I DON’T WRITE ABOUT RACE, by June Gehringer

June Gehringer is a mixed-race trans poet from Omaha. She is a co-founder of tenderness, yea and her work has been published by Paper Darts, Barrelhouse, Metatron, Spy Kids Review, and others. She tweets @unlovablehottie and she loves you, like, a lot.

I don’t write about race

for Daphne
after El Pearson

I don’t write about race.

I don’t talk about race.

My white friends are very supportive.

My white friends perform allyship on Facebook.

My white friends apologize, but neither
as often nor as profusely as
they should.

I hide my legs from the sun and
in the shower, they blend into
the off-white
off the walls.

I hide my legs from the
sun and in the
shower I try
to tell myself:
I’m not one of them.

The day after I graduated college, I took my white
father and my brown mother to the World
War II Museum and we sat
in silence as we read
that the Japanese killed 20
million Chinese people during World War


(How many times have I been asked if I was Japanese?)

My brown mother and
I already knew this. I wonder
what my father knows.

I don’t write about race,
I write about erasure.

I go to a bar with my white
sister and my brown brother. Someone
tells us that we all look
the same, and I wonder
what that means
for me, a white-brown
girl with an uncut
dick. But then I
that I’ve heard this before, that
we all look the same.

I don’t write about race,
I write about gender,
I once killed a cis white man,
and his first name
was me.

In Washington D.C., while walking
through the National Mall, I hear a white
teenager joyfully screaming with her
white friends.

In Washington D.C. I am terrified
to speak, I am terrified to
whisper. I write
poems on my phone instead.

I don’t write about race,
I write about silence.

My white friends talk
about race. They say
all the right
words. I say

I read poems about white
people to rooms full of white
people and they laugh
like they’re in on the joke, they
laugh like they didn’t
make me need
to write these poems.

In a poem I ask
white people everywhere
to please go
home. My white
audience laughs and
I wonder how much
of me is laughing
with them. I wonder
if my father is laughing

I don’t write about race,
I write about erasure.
I write only, and always
about myself.

i think about closing my laptop but i don’t.

i haven’t known what day it was in several days which seems impossible.

i don’t know how to relate to people who spend fewer than ~4 hours a day on the internet and I’m not sure how to feel about that.

sitting across the street from a flower shop and watching people stop and try to pick out flowers and imagining who they’re buying flowers for and hoping that none of them are dying but knowing that some of them are.

Marisa says that they’d like to open up a flower shop and I agree that running a flower shop sounds exciting and comforting as a possible way of life. each day i find myself wondering why i have chosen to live the way i live. i consider this briefly, before continuing to make the same choices over and over again.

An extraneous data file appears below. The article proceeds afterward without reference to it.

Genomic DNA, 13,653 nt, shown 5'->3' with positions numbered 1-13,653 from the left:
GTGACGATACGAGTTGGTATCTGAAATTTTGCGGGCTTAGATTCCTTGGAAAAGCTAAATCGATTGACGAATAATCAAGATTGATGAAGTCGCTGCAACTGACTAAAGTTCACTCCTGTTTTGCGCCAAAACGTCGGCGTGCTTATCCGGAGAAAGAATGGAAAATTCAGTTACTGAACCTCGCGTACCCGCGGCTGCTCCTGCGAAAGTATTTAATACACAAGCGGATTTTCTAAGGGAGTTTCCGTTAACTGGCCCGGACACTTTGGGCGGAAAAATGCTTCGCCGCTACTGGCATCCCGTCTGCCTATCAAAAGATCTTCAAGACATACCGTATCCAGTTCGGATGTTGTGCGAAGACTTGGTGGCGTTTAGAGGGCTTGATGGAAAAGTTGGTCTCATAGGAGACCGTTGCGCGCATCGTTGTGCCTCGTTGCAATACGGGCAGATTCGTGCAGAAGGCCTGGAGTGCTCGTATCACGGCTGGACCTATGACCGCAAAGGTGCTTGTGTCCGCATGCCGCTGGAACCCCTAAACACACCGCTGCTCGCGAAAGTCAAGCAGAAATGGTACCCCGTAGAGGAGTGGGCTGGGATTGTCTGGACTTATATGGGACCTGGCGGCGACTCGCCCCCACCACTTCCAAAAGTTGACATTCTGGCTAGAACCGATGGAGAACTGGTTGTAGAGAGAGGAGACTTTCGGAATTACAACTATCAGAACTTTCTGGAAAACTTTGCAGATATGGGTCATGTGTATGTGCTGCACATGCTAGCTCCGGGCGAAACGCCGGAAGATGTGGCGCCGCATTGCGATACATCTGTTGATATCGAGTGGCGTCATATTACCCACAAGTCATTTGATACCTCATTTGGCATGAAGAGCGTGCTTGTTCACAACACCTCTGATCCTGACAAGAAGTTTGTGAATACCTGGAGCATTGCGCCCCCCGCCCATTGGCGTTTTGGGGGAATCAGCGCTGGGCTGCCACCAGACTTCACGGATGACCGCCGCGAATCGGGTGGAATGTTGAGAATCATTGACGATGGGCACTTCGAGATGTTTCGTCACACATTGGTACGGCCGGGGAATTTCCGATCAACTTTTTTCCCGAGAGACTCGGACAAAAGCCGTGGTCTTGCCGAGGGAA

marisa is eating something from a food truck. there was a parade today. there are puerto rican flags everywhere. i keep wishing el was here. the sun is hiding behind the buildings now and everything is gold and brown and wildly beautiful.

i feel a strange sense of inspiration which i think is coming from the sheer volume of human lives i have witnessed today. there are so many yellow and black and brown bodies still alive and occasionally enjoying a happy moment on a good day in the vicinity of a flower shop where nobody has killed us yet.

i walk by a stream of water flowing from a burst hydrant and a mother carefully steps around the largish moving puddle and her child jumps in the puddle several times and exuberantly to the mother’s smiling indifference.

there are people living, everywhere. there are people living here. “life has never seemed so possible” i tweet. i think about closing my laptop, but i don’t.

in a coffeeshop in brooklyn trying to find an original or interesting way to write about being in a coffeeshop in brooklyn.

i keep feeling that i’m living vicariously through myself. i get the vague sense that i’m doing what i’m doing in order to be able to tell myself that i did it. i love bragging about my friends but i don’t have any friends so instead i brag about myself to myself.

i want to thank you all, profusely, for writing “FUCK DONALD TRUMP” in sharpie on the walls of every bathroom stall across the country. in a very serious way, i think there’s a kind of poetry in that, a real and meaningful dialogue going on.

savannah, georgia looks like what i imagined new orleans would look like before i lived in new orleans. I’m wondering if, years from now, when i try to remember new orleans, i’ll see savannah in my head. I’m not sure where our ideas of places come from. nothing is unforgettable.